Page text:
Every Italian city in February is invaded by masks, confetti, lights and colors to create a unique party atmosphere. One must have a sense of humor  “A Carnevale ogni scherzo vale “It’s Carnevale and any joke or prank is thus forgiven”!  Of ancient origins, today it is a folkloric event of tradition and entertainment. Carnevale dates back to the Roman Saturnalia celebration in honor of the New Year. However, the etymology of the word “carnevale” is derived, probably, from Latin “carnem levare” – remove meat. The expression indicated the banquet held on the last day just before the period of abstinence and fasting of meat of Christian Lent. In the Roman Catholic liturgical calendar Carnevale starts the day after Epiphany, January 6. Undisputed protagonists of Carnevale are the Masks, from the Arabic “mascharà” which means ridicule or satire. Many masks still represent the typical characters of the Commedia dell’Arte, part of popular uses, spirit and history. These masks have survived over the centuries as they preserve aspects of local traditions.

Here are some of the best known and most representative characters of the carnevale tradition:

  • Arlecchino (Harlequin)- from Bergamo/Lombardy, Arlecchino is a mischievous greedy unintelligent slow thinker servant. Although less intelligent than most of the other characters, Arlecchino is never short of spontaneous and creative ideas to solve a problem in a plot. He wears a pouch on his belt called “scarsela” which is always empty and carries the “batocio” (stick).
  • Arlecchino

    Arlecchino Mask
  • Brighella– an eclectic young servant is bully yet smart. Also from Bergamo, it is one of the oldest masks, dating back to the Middle Ages. The name Brighella comes from the word brigare (Italian for quarrel, trouble, intrigue).

    Brighella Mask
  • Pantalone, a 16th century Venetian mask, is a Venetian merchant, rich, greedy yet naïve. From merchant to nobleman he deals with people trying to take his gold, always losing against wit and improvisation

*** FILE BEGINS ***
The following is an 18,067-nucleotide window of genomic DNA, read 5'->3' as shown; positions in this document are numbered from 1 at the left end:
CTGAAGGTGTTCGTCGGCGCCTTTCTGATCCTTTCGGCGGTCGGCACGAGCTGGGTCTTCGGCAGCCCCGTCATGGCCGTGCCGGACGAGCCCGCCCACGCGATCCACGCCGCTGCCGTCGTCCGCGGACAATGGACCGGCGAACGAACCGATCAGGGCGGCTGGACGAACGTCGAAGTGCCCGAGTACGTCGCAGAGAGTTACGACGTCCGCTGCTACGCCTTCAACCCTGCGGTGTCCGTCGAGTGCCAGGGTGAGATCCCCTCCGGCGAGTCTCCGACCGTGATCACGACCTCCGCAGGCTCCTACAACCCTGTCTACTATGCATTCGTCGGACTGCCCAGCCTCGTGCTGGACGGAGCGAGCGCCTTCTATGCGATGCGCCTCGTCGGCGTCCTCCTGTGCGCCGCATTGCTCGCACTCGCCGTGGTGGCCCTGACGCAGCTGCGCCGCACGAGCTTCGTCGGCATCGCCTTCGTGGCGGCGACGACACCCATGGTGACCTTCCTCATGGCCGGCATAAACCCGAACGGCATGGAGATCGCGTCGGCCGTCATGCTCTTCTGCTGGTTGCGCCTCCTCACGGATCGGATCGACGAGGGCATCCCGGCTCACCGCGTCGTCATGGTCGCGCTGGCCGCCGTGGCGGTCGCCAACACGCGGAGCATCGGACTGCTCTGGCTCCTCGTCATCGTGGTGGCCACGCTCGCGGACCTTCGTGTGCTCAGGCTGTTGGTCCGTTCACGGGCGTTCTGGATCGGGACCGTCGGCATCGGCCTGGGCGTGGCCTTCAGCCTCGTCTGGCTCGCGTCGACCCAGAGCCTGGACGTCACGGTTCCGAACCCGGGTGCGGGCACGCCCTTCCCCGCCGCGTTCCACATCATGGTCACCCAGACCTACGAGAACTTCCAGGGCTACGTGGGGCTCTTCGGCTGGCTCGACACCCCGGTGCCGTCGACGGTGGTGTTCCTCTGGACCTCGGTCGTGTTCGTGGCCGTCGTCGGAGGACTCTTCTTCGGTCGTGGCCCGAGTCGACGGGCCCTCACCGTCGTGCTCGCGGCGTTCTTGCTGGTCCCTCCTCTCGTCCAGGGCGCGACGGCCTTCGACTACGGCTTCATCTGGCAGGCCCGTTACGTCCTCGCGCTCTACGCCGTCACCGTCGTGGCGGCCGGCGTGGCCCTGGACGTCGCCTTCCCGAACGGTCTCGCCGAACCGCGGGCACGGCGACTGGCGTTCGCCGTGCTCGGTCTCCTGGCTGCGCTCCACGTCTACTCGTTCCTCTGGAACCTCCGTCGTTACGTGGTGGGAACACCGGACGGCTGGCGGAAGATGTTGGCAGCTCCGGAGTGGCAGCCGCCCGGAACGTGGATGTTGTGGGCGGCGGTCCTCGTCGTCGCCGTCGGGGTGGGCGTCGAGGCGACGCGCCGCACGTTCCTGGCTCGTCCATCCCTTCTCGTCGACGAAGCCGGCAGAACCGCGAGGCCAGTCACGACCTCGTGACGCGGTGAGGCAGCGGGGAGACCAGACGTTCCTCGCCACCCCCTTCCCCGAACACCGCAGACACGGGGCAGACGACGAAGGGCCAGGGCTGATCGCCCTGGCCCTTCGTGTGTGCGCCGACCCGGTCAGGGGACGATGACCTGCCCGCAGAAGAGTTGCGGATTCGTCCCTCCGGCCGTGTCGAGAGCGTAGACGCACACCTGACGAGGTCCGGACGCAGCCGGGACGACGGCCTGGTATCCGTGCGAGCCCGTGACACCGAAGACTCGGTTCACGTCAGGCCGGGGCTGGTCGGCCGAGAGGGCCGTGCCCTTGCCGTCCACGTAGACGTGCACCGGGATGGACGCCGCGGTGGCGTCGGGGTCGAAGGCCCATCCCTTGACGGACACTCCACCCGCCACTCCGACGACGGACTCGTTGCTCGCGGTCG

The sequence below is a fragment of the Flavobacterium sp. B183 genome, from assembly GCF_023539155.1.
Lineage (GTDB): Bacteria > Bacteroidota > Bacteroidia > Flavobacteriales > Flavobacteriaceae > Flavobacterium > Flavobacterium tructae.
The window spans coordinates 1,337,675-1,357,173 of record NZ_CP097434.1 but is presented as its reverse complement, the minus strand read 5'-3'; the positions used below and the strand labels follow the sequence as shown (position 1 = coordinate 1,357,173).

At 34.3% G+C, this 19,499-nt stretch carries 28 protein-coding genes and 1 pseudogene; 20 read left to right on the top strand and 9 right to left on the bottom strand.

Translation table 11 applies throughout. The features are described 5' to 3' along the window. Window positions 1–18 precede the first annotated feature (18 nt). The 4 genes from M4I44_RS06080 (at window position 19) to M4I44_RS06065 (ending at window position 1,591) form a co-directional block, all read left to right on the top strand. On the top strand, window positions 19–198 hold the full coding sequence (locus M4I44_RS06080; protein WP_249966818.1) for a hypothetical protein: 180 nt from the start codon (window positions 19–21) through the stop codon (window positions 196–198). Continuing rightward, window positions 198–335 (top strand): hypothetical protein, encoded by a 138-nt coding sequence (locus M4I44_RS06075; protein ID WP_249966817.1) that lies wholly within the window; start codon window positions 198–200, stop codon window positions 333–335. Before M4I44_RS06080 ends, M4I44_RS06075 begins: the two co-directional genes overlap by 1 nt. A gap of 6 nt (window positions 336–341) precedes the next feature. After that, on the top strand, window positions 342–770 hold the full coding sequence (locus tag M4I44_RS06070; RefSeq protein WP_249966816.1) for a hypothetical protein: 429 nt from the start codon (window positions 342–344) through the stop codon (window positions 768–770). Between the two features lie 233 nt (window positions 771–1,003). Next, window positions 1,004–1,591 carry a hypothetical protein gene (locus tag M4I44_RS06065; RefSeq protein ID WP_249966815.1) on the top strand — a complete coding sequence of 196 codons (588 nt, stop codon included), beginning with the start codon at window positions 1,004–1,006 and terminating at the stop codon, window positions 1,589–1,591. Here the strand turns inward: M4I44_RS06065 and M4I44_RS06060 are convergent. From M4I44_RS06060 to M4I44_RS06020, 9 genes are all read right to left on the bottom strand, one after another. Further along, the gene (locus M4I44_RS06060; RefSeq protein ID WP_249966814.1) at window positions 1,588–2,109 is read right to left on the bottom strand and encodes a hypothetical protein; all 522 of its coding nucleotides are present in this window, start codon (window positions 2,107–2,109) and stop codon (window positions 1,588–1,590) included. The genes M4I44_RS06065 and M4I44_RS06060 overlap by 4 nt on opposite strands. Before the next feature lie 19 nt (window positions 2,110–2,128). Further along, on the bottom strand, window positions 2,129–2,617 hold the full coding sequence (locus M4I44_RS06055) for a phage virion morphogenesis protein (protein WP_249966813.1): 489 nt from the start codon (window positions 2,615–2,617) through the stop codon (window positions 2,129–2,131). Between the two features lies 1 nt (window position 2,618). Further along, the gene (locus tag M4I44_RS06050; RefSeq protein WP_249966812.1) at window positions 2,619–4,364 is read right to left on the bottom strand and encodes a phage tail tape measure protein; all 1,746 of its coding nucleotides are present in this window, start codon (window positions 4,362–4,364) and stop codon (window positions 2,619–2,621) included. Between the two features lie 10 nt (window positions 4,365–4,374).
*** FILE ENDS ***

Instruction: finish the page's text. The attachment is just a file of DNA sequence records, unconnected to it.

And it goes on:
Pantalone Mask
  • Colombina is another Venetian mask. Often the female version of Arlecchino. Colombina represents a lively and clever maid and subject of interest for Pantalone.
    Colombina Mask

  • Pulcinella from Naples/Campania is a philosophical, eternally melancholic, dreamer typical of the Neapolitan culture. Pulcinella has a spirit all of his own. His melancholic approach to life makes him coast problems, situations, live adventures. A positive approach to life is his winning strategy.
    Pulcinella mask

  • Dr. Balanzone from Bologna, doctor and finicky talker who pretends to be a great scholar, but is very often a scammer. The name most likely comes from “balle” meaning lies in Italian.

  • Gianduja from Piedmont is a mask representing a cheerful gentleman, with common sense and courage who loves good wine and good food. Gianduja name is result of two names- Gioan (John) and douja (Piedmont dialect for pitcher) =  great drinker and patron of local taverns.

  • Scaramuccia literally means “small, fast fray” giving the idea of a soldier who does not involve himself too much in the battle.  This is his way of fighting too- a little touch here, a short attack there.

  • Stenterello, a Florentine mask, is young, penniless and hungry but because of  his cunning and ingenuity he always manages to get by.

  • Rugantino is a typical Lazio mask, characterized by arrogance. His name derives from the term “ruganza” meaning arrogant.


From North to South, Italy celebrates carnivals of ancient traditions known internationally attracting every year thousands of visitors from around the world.

But the Italian Carnival is not only masks, it is also floats, parades, festivals and rituals.

Here are some of the most famous festivities:


Venice: the Italian Carnival par excellence Among the most famous carnivals of Italy, a special mention goes to the Carnival of Venice, in Veneto Region. The first official document with which the Venice Carnival was declared a public holiday dates back to 1296, and it is an edict by which the Senate of the Serenissima Republic declared public holiday the day preceding Lent. Set up by the Venetian oligarchy to give to the population a period dedicated to the fun and festivities, its dominant feature is the masking, thought to cancel any classist system, sex or religion. Today the Carnival of Venice is a picturesque festival considered unique for its history, forms and atmospheres. Known and appreciated throughout the world, the festival each year attracts thousands of tourists. During the two weeks of Carnival everyone can attend and take part in numerous events and the many open air shows that invade the Venetian city. Among the most fascinating moments of the Venetian carnival is the spectacular Angel Flight (or Flight of the Dove), which is also linked to tradition. This spectacular event includes a live acrobat making descent from the top of the San Marco Bell Tower to Palazzo Ducale.